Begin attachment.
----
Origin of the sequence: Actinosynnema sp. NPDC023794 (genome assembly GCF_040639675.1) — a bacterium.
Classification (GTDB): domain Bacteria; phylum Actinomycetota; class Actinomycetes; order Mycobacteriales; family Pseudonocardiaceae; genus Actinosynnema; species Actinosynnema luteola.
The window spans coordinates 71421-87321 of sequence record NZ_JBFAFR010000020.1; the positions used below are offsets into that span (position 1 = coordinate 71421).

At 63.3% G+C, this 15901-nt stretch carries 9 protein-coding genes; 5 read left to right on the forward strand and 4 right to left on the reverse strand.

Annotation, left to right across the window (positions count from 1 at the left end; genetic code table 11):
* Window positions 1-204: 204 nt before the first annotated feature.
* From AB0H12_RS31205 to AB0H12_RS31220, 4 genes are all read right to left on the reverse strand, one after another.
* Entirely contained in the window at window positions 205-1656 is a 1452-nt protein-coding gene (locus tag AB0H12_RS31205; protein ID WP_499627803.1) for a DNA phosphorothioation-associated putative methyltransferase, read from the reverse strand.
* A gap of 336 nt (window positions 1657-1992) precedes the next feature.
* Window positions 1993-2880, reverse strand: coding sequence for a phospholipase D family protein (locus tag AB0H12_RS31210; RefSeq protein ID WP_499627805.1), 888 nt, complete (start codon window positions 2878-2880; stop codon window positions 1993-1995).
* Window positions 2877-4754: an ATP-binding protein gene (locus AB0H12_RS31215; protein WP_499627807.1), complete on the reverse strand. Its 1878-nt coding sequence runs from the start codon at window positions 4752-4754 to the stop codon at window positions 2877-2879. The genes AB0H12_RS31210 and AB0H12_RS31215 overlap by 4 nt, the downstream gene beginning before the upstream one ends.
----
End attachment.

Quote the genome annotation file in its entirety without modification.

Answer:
Origin of the sequence: Actinosynnema sp. NPDC023794 (genome assembly GCF_040639675.1) — a bacterium.
Classification (GTDB): domain Bacteria; phylum Actinomycetota; class Actinomycetes; order Mycobacteriales; family Pseudonocardiaceae; genus Actinosynnema; species Actinosynnema luteola.
The window spans coordinates 71421-87321 of sequence record NZ_JBFAFR010000020.1; the positions used below are offsets into that span (position 1 = coordinate 71421).

At 63.3% G+C, this 15901-nt stretch carries 9 protein-coding genes; 5 read left to right on the forward strand and 4 right to left on the reverse strand.

Annotation, left to right across the window (positions count from 1 at the left end; genetic code table 11):
* Window positions 1-204: 204 nt before the first annotated feature.
* From AB0H12_RS31205 to AB0H12_RS31220, 4 genes are all read right to left on the reverse strand, one after another.
* Entirely contained in the window at window positions 205-1656 is a 1452-nt protein-coding gene (locus tag AB0H12_RS31205; protein ID WP_499627803.1) for a DNA phosphorothioation-associated putative methyltransferase, read from the reverse strand.
* A gap of 336 nt (window positions 1657-1992) precedes the next feature.
* Window positions 1993-2880, reverse strand: coding sequence for a phospholipase D family protein (locus tag AB0H12_RS31210; RefSeq protein ID WP_499627805.1), 888 nt, complete (start codon window positions 2878-2880; stop codon window positions 1993-1995).
* Window positions 2877-4754: an ATP-binding protein gene (locus AB0H12_RS31215; protein WP_499627807.1), complete on the reverse strand. Its 1878-nt coding sequence runs from the start codon at window positions 4752-4754 to the stop codon at window positions 2877-2879. The genes AB0H12_RS31210 and AB0H12_RS31215 overlap by 4 nt, the downstream gene beginning before the upstream one ends.